Tuesday, August 30th, 2011
The US Department of Housing and Urban Development (HUD) just announced that it has awarded a two-year contract to Manhattan Strategies Group (MSG) and subcontractor CNT to create a national housing and transportation affordability index.
“Affordability is much more than just paying the mortgage, it involves other costs like transportation, gas, and utilities,” said HUD Secretary Shaun Donovan in a press release. “The availability of a national affordability index will provide consumers better information about the true costs of a home by accounting for that housing’s proximity to jobs, schools and other services. Our goal with the creation of this housing and transportation index is to provide American families with a tool that can help them save money and have a better understanding of their expenses and household budget.”
As a subcontractor, CNT will use its years of experience in creating the Housing + Transportation (H+T®) Affordability Index (and Abogo®) to assist MSG and HUD in exploring how the agency can incorporate this sort of metric into its work.
Click here to read the HUD press release in full.
Monday, August 29th, 2011
For a limited time, Cook County employers are still eligible to receive up to $1,700 for enrolling employees in a pre-tax transit benefit program. The transit benefits program allows employees to buy transit fare (Metra, Pace, CTA) before their paycheck is taxed, reducing their taxable income and saving up to $400 a year without costing their employers a dime.
But what can $1,700 really do for a company? Not much, right? Actually, $1,700 gets you:
The incentive program is ending soon, so companies are encouraged to act quickly to take advantage of the program. To sign up, visit http://lesstaxingcommute.com or email James Drew at firstname.lastname@example.org for more information.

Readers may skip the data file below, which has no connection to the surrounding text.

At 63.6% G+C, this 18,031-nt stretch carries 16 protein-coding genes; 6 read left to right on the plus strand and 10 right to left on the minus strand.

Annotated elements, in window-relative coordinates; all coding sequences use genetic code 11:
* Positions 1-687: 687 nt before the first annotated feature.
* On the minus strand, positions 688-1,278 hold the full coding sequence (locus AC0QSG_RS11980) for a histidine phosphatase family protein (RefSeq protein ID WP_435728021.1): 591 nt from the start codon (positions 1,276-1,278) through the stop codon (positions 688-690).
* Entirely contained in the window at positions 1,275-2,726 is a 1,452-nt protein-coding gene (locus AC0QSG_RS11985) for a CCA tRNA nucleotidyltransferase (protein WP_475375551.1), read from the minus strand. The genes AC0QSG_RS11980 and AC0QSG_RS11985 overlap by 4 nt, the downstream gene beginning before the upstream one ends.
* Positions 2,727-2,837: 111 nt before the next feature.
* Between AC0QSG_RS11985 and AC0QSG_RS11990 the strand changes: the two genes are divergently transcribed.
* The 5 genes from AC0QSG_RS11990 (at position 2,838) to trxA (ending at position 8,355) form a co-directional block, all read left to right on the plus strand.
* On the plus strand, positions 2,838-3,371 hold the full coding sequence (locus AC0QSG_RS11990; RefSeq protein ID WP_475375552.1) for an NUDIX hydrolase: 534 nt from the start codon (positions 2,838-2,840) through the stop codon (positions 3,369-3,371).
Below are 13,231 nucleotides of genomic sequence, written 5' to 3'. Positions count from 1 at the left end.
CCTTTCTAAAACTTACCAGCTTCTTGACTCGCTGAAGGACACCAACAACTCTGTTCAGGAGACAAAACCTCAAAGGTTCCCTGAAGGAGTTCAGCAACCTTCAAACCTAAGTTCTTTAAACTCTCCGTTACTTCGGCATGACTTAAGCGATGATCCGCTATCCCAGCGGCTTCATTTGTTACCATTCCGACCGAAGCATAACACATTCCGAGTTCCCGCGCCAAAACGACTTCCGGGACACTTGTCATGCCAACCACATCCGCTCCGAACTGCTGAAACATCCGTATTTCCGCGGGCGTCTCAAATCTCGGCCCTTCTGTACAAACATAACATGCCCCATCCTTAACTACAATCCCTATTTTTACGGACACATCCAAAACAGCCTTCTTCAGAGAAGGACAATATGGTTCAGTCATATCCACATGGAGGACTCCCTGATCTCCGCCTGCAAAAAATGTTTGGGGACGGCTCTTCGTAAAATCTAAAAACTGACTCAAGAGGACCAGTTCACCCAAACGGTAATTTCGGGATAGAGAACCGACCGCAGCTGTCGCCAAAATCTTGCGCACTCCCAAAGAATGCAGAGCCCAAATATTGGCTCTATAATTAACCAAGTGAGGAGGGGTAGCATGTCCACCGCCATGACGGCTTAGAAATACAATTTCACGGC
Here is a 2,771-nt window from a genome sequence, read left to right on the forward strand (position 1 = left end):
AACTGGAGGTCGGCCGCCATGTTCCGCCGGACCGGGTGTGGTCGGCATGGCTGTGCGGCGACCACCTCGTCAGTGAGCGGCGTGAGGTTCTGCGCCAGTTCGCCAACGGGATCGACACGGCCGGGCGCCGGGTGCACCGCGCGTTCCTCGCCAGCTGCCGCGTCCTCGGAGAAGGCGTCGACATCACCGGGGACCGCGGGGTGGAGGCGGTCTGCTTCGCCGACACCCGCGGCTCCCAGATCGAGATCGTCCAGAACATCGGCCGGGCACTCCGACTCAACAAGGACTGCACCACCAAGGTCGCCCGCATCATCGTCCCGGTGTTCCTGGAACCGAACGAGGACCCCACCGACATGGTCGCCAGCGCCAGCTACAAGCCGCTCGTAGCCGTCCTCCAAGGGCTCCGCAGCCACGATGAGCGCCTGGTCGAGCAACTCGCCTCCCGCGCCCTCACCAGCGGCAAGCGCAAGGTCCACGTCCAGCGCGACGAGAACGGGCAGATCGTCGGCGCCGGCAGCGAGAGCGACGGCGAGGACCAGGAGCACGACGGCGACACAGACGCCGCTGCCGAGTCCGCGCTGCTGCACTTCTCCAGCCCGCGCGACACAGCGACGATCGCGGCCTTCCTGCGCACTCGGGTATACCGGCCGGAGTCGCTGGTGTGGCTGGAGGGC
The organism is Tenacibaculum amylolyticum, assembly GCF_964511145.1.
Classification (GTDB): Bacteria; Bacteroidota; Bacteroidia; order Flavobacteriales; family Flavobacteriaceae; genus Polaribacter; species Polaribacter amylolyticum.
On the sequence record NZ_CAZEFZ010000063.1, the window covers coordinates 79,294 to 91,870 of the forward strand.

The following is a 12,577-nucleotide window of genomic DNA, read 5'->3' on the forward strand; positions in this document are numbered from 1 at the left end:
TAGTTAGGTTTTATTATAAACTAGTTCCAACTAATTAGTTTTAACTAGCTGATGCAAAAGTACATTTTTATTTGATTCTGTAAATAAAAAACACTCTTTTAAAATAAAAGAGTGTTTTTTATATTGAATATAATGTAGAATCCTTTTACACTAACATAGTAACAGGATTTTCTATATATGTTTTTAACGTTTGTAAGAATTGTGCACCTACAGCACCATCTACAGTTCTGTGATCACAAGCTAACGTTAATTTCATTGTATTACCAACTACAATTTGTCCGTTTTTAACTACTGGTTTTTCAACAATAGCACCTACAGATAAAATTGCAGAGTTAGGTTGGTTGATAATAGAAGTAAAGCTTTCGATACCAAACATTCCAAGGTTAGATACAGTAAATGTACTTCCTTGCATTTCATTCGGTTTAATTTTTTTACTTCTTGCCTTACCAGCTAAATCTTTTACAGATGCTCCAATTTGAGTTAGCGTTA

Monday, August 22nd, 2011
Maybe you’ve heard of I-GO Car Sharing. Did you know I-GO® is an affiliate of CNT? Read all about Chicago’s non-profit car-sharing organization in this profile of I-GO CEO Sharon Feigon in today’s Chicago Tribune. I-GO is a perfect example of what CNT is all about: identifying ideas that can cut costs and environmental impact, testing those ideas in the real world, and bringing them to scale. Read more »
Wednesday, August 3rd, 2011
The District of Columbia’s Office of Planning and CNT have released a new study that customizes CNT’s H+T Index with localized data to examine how neighborhood characteristics across the region affect household transportation costs. The CNT study found that average household transportation costs in the DC region ranged from $8,500 to as much as $25,000 per year for a typical household. Actual costs can be even lower when the neighborhood enables the residents to live without owning a car. Read more »
Wednesday, August 3rd, 2011
WASHINGTON, DC (Aug. 3, 2011)–The DC Office of Planning (OP) in cooperation with the Chicago-based Center for Neighborhood Technology (CNT) released H+T in DC: Housing + Transportation Affordability in Washington, DC, a report that investigates how neighborhood characteristics such as proximity to jobs and access to transit vary across the region and affect household transportation costs.